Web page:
Sanctity of life and MLK

Over the last few years of my life, around this time of year, I have been placed in a conundrum in my life. Every January the celebration of Martin Luther King’s (MLK) Birthday and the Sanctity of Life Sunday seem to fall on the same Sunday.  Growing up in Kansas City I went to a traditional Black church every Mid-January we spoke of Dr. King and his Christian impact on the nation in the civil rights movement.  Now that I’m a part of a majority Caucasian church Mid-January’s bring reflections the infamous Roe vs. Wade decision.  If you didn’t know Sunday (1/19) was “Sanctity of Life Sunday” is followed by Martin Luther King Jr Monday (1/20), which is followed by Roe V. Wade’s 41st anniversary on Wednesday (1/22).  There is a chilling contrast between the January 20th celebration of the life of MLK and the advancement of civil rights his legacy leaves; while simultaneously mourning the January 22nd anniversary of legalized abortion and the millions of innocent dead babies its legacy leaves.  Depending on the context, it seems that focusing on one issue or the other we are missing the boat on one of the most incredibly important subjects that affect our church today.

“…it is appalling that the most segregated hour of Christian America is eleven o’clock on Sunday morning.” – Rev. Dr. Martin Luther King, Jr.

How much have things changed?  This is the largest chasm that is extant in the body of Christ in the US.  Our continued segregation preaches something to our surrounding culture, and it is not positive about the Kingdom of God.  We must find a way to intentionally seek racial reconciliation while addressing such a grievous sin of our nation, which happens to affect African Americans disproportionately.  The problem is both [majority] Black and Caucasian churches miss the issues that have not historically effected our communities, by doing this we miss the larger issue that severs the Kingdom of God and is simultaneously is destroying lives.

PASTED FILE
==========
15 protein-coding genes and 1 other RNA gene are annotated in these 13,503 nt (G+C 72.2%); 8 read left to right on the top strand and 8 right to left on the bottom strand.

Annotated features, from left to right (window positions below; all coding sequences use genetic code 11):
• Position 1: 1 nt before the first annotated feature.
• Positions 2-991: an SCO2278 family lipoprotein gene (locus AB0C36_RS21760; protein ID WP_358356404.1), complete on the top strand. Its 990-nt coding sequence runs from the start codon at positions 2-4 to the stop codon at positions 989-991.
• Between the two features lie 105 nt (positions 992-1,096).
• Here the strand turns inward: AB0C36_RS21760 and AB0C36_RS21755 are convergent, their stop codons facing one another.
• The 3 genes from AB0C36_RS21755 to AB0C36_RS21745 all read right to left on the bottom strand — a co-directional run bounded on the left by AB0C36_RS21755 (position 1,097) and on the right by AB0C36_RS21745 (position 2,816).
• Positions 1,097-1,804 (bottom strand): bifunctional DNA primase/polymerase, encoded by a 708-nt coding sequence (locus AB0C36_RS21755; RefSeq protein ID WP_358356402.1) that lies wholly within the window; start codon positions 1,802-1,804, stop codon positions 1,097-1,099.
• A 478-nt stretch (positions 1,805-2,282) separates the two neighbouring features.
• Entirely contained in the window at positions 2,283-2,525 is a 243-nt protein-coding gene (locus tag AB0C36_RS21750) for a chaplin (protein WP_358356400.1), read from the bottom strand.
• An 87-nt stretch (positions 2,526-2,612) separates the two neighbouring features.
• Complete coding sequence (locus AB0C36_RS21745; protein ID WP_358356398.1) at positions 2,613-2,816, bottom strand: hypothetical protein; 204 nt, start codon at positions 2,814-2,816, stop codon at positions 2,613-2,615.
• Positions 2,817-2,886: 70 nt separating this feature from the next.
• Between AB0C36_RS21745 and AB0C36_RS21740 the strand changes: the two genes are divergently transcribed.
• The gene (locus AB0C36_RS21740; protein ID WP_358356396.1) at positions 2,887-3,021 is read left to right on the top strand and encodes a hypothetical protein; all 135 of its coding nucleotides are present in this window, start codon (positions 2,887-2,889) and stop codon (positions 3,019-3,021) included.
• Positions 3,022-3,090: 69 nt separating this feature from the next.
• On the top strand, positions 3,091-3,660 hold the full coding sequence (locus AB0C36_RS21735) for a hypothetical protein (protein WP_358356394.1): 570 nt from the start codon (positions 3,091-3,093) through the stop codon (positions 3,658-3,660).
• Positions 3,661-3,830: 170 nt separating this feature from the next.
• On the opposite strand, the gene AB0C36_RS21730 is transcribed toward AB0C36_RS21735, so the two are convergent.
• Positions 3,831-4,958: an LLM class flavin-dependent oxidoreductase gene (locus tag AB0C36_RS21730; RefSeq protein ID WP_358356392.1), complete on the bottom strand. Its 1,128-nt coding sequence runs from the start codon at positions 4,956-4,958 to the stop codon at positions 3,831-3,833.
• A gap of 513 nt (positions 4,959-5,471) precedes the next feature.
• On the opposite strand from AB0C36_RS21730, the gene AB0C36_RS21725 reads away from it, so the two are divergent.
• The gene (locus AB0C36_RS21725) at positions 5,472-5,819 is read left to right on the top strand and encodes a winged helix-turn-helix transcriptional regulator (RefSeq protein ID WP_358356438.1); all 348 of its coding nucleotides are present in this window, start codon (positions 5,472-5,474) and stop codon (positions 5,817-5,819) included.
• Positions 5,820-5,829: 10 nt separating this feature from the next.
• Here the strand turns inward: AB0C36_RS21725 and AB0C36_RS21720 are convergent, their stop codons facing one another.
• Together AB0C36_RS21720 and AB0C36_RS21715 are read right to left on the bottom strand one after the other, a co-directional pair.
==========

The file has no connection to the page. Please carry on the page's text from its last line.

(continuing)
So what’s the solution? Maybe churches should make this a period of intense focus both on the protection of life and racial reconciliation.  I do not think that this is a mistake by God but orchestrated in His plan for us to take advantage two subjects that seem so different yet speak to similar injustices in our nation and in the Kingdom of God.

“The Negro cannot win if he is willing to sacrifice the futures of his children for immediate personal comfort and safety. Injustice anywhere is a threat to justice everywhere.” – Dr. Martin Luther King, Jr.

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About Jon Nelson

I am just a nobody trying to tell everybody about Somebody [Christ Jesus]!

Posted on January 21, 2014, in ...from Jon, Black History, Leadership, Politics, Theology and tagged , , , , , , , , , , , , . Bookmark the permalink. 2 Comments.

  1. As someone who knows the devastating loss both personally and through those closet to me of suffering a miscarriage, today I truly am grieving! I cannot fathom choosing to get rid of a fetus in the first trimester. I had my miscarriage at 10 weeks and only this last October. To think that women choose this in this country leaves me so sad and feeling the brokenness of such a loss. I also know the outcome of not going full term and loss of life to soon. There is a feeling of overwhelming emptiness and guilt, even if it’s not your own fault, that happens. Having carried to full term and delivered two children successfully I know that the only way to fill that emptiness is to hold that child. In the short time they were away from me getting cleaned up I felt empty. The moment they were placed in my arms It was gone. I pray so hard for those who are suffering this emptiness and not really knowing why. I hug my two children close and grieve for those who never had a chance. I also praise God that the compassion and justice that is him lets us reach out to these women and stand up and fight for lost rights as well as racial reconciliation. Loss and struggle is something all man kind has in common. Hope and joy is what every Christian has to share!

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